Wednesday, July 2, 2014

How good news becomes bad

    We live in confusing, uncertain times—so confusing and uncertain that something as simple as agreeing on what is good news and what is bad news seems irrecon-cilable when it comes to any issues involv-ing the federal government.
    Since the 1980s, the political cliché that government is the problem and not the solution to the problem has become widely accepted common wisdom. The cliché be-came embedded in public discourse even as government played an increasingly im-portant role in the lives of many citizens, particularly those less affluent.
    Now, in an unsurprising twist, the Tea Party is opining that whenever govern-ment is successful, something must be wrong. If public schools are engaging young people in programs like the Inter-national Baccalaureate or food gardens, the results must be illusory because public schools, it’s supposed, can’t do anything well. Social Security is going broke, except that it isn’t. Now, most troublesome to those who have made a career for the last five years of beating up the Affordable Care Act, Obamacare is doing well, be-yond even its supporters’ dreams.
    Obamacare opponents have been prom-ising bad news, including low enrollment by young people, unpaid premiums for new insurance policies bought through insurance exchanges, and lost coverage by insurance companies destroyed by this massive public program. The same oppo-nents are now struggling to explain away the unexpected and painful reality that the federal government in implementing this health insurance reform is capable of gen-erating significant positive outcomes. People, including young people, have signed up; premiums are affordable; and health care costs are below expectation. Like it or not, Obamacare is working out better than imagined.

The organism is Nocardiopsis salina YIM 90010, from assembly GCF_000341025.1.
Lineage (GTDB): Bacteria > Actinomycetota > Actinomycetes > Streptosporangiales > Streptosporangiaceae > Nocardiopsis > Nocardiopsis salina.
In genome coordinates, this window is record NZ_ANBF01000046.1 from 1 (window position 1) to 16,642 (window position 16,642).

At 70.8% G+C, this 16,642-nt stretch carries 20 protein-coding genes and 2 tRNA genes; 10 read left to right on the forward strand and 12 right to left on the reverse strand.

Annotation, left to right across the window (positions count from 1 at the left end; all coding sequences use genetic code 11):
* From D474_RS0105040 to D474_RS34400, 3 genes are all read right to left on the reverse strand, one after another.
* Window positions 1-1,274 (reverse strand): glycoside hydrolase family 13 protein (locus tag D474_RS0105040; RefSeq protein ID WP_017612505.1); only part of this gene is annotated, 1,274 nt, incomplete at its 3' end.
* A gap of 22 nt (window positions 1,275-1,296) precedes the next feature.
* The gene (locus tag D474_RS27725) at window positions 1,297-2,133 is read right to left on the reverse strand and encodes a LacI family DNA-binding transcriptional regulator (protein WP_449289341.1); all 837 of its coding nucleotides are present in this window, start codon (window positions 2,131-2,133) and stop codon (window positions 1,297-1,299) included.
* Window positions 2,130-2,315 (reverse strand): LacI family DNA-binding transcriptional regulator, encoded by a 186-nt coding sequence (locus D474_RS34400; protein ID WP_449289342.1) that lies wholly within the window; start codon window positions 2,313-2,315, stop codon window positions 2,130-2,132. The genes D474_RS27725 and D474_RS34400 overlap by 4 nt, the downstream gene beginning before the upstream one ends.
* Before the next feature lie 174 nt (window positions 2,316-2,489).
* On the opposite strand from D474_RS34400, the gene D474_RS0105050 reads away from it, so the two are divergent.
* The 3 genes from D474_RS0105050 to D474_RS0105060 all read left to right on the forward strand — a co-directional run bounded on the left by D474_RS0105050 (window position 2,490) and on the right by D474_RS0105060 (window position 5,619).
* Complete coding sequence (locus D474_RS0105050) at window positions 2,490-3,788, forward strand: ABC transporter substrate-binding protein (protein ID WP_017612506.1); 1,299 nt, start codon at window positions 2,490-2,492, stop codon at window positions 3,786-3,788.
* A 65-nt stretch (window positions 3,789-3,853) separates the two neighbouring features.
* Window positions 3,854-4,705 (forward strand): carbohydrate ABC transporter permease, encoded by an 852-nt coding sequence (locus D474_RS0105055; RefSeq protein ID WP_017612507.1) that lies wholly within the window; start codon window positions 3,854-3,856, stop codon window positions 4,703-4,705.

This is particularly bad news for the bizarre among us who have been unable to admit that for the last eight years, the same plan implemented by former Repub-lican Gov. Mitt Romney in Massachusetts and used successfully by the Swiss is working in the United States. What seems especially odd about the incessant predic-tions of health-reform disaster was that we knew, or should have known, that a pro-gram along the lines of the Affordable Care Act was likely to work.
    Federal programs that fail to actually fail pose a real problem for those who seek election success from the far right in the current world of nonstop campaigning. That is why none of the usual suspects, from talk radio hosts to Fox TV anchors to Tea Party candidates, will admit they have been wrong about Obamacare. They just change the subject.

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